Cooperative
Extension
Service


University of Illinois
at
Urbana-Champaign


No. 17/July 18, 1997

Corn Rootworm Adults Emerge; Concerns Over Insecticide Performance Verified

Observations of western corn rootworm adults continue to be reported throughout the state. As early as July 9, sightings of beetles were common across central Illinois counties. Emergence this season, not surprisingly, is somewhat later than "normal" and is related directly to the very delayed egg hatch that we've discussed many times this season. On July 15, a University of Illinois experimental plot located just a few miles northeast of Urbana had an abundance of western corn rootworm beetles crawling all over corn plants. In addition, it was not uncommon to find a few remaining larvae continuing to "dine" on root systems. We intend to begin our evaluations of registered and experimental rootworm soil insecticides in Urbana on July 23, by which time larval injury should be nearly complete. As soon as some of the preliminary data are available, we intend to share the rootratings results with our readers.

In an earlier issue of this Bulletin, we encouraged growers to check their soybean fields for western corn rootworm adults. The suggestion remains in effect. In addition to common observances of western corn rootworm beetles in cornfields, we have had reports of beetles in soybean fields throughout much of east-central Illinois. Even though we don't have an economic threshold for western corn rootworm adults in soybean fields, progress is being made on this front. Unlike last year, corn rootworm larval injury in first-year cornfields appears to have made a comeback in 1997. We've had numerous reports from growers in east-central Illinois that suggest larval injury is more intense this season. In some areas of eastern Illinois where storms have brought abundant precipitation and high winds, many cornfields have severely lodged plants. During the last week of July and throughout early August, we will be evaluating roots for larval injury in about 25 producers' first-year cornfields in east-central Illinois counties. During these "root digs," we will compare root injury in strips treated with a soil insecticide at planting with roots from other areas of the field in which no insecticide was used. As soon as these results are available, we will share our findings.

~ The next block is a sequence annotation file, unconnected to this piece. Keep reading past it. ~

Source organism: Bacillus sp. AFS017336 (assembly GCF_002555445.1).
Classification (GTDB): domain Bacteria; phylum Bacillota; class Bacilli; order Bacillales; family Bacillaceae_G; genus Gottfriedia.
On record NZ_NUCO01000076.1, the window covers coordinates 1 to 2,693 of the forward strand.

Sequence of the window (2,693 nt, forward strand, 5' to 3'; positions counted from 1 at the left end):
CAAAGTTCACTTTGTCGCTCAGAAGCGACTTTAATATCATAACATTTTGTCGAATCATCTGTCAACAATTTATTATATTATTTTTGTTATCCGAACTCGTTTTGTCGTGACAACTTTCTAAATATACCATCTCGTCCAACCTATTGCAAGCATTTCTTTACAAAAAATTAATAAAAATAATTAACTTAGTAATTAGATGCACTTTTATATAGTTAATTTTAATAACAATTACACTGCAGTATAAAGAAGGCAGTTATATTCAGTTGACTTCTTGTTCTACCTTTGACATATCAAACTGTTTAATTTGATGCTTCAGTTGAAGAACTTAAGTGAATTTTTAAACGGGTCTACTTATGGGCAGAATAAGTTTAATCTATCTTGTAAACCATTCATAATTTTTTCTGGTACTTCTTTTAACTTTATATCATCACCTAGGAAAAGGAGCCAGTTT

Reports of poor performance of soil insecticides have been common during the past 2 weeks. Complaints have arisen from growers who produce continuous corn, as well as those who rotate corn with soybeans in eastern Illinois.

What factors might contribute to poor performance this season?
Several explanations should be considered. First of all, because many fields were planted very early this season, soil insecticide persistence may be an issue for some products. Secondly, the delayed corn rootworm egg hatch has effectively extended the larval feeding period well into the third week of July. Together, these factors have likely pushed performance of some products to the edge. Add to this scenario the impressive densities of corn rootworm larvae, and you have severely lodged corn plants in many fields; you also have unhappy producers.

Are there other factors that can contribute to insecticide performance complaints? Yes. These other factors are most often attributed to application problems such as improper calibration. Bottom line--before root lodging is blamed solely on the soil insecticide, do your homework by checking application and calibration records. Based upon the numerous reports of insecticide performance problems this season, it is very unlikely that all growers' complaints are due to misapplication factors.

Thus far, this "rootworm season" has been a good reminder to those who believe that rootworm problems in continuous or first-year corn can always be dealt with effectively simply by applying a soil insecticide and remaining unconcerned about increasing our basic understanding of the biology and ecology of an insect pest. The shortcomings of this philosophy should be apparent.

Mike Gray, Extension Entomology, (217)333-6652